The headlines this summer are filled with stories about concussions. The Wall Street Journal recently reported that out of 111 brains of deceased NFL players examined, 110 exhibited signs of Chronic Traumatic Encephalopathy (CTE). But there’s more to the story than what made it to the mainstream news.

Out of these 110 cases, only around 20 percent showed typical symptoms of concussion-related issues, such as anger, memory loss, poor functioning, PTSD, and even suicidal tendencies. What is causing the remaining brains to remain in this compromised state leading to dementia, rage, and suicide?

I proposed an intriguing hypothesis during the recent Concussion Summit in Columbus, Ohio. I suggested that athletes with ADHD, whose brains are already chemically altered, are not recovering post-concussion. These ADHD brains, when concussed, struggle to self-heal. A Navy physician, sharing that all Navy Seals have ADHD, backed my theory, claiming their brains can hyper-focus, turning them into the best among the best.

Why should this matter to you?

While athletes tend to attract attention for head injuries, falling is the most common cause of concussion. Falling from a bike, down the stairs, or tripping over the uneven ground are everyday risks, particularly for seniors and children with the highest falls and head injuries. Moreover, studies suggest that after a head injury, the individual is at greater risk within the next 90 days of sustaining a lower-body injury, like an ankle sprain, torn ACL, or another fall. The current ‘rest only’ approach isn’t ineffective, emphasizing the need for better treatment.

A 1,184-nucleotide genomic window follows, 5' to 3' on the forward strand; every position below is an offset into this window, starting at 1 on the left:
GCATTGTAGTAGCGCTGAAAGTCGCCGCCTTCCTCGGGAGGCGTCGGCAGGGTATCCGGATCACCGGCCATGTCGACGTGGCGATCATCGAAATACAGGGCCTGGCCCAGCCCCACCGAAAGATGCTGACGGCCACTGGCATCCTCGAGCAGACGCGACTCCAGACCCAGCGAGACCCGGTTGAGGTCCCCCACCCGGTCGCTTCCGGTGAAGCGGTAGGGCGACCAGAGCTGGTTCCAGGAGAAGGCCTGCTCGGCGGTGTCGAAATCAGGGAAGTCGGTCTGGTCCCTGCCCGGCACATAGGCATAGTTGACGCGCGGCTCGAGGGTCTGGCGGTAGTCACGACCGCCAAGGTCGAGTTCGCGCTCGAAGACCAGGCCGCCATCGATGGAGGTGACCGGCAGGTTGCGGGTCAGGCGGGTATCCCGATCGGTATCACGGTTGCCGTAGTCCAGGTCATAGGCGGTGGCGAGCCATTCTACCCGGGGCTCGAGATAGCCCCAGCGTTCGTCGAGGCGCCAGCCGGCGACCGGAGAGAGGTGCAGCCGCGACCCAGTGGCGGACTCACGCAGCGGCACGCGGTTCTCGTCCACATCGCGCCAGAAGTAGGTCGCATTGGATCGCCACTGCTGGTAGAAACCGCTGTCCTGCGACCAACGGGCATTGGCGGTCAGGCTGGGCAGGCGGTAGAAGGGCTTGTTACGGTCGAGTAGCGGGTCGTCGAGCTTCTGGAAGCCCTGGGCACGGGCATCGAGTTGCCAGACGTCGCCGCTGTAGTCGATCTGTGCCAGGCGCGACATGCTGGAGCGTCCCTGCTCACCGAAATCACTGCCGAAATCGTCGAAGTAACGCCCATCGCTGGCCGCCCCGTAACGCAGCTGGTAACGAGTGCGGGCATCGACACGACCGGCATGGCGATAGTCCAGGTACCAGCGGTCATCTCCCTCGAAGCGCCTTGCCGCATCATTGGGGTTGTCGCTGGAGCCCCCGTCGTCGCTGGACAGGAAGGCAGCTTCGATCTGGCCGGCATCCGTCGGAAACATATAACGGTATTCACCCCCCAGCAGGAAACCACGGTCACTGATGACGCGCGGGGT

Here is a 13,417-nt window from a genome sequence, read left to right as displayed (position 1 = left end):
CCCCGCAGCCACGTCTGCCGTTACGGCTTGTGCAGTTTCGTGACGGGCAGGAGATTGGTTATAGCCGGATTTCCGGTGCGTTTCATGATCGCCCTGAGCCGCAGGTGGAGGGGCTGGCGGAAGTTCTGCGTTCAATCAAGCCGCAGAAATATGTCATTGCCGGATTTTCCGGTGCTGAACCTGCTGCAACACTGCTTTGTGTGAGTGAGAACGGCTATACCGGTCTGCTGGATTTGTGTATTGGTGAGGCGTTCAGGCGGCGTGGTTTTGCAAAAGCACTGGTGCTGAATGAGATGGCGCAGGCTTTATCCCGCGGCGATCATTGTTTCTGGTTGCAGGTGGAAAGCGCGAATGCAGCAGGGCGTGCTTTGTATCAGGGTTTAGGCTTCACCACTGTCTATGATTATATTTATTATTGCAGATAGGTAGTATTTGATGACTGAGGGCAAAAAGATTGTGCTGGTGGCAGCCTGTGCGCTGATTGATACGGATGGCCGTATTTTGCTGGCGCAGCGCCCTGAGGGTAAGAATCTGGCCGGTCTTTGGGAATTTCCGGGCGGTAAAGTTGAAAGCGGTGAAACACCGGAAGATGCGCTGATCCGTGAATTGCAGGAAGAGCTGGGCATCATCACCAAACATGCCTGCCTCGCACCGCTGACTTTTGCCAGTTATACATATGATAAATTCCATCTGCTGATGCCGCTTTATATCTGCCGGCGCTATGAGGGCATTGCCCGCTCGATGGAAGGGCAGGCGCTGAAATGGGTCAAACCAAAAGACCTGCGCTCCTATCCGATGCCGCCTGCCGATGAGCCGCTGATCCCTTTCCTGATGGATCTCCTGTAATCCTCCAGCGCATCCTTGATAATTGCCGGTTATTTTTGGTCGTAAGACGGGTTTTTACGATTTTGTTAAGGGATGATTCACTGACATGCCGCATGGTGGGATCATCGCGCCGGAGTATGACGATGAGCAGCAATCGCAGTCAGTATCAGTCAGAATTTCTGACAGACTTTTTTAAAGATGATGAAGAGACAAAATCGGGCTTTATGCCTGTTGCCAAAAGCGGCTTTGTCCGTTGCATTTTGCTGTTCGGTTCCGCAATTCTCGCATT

Getting your brain back after a concussion is a laborious process. It requires visual training, balance work, and manual therapy. This realization sparked my interest in developing treatments to heal the brain. It has been 15 years since I began teaching my newly devised the 7 Protocols of Dynamic Brain Healing Level 1 to athletic therapists, physical therapists, massage therapists, and strength coaches.

Concussions can impact anyone, not just athletes or those in high-risk professions. With the ever-increasing evidence pointing to long-term brain damage, we cannot afford to neglect the severity of this issue.
My mission is to bring this work to the world, aiding individuals who have experienced brain injury to reclaim their cognitive health.

Let’s work together to advance our understanding of concussions and CTE and promote effective treatments. I welcome referrals to teams, organizations, or therapists you believe would benefit from this program. Don’t hesitate to contact me and join the mission to tackle this global health issue head-on.

This program was designed for those who do not recover from head injury, those with ADHD and those who have already seen the best of the best “Concussion Clinics” in the world and are still not quite right or have lost hope.

The program gets results.

Curious to find out how healthy your brain is? Take this simple test: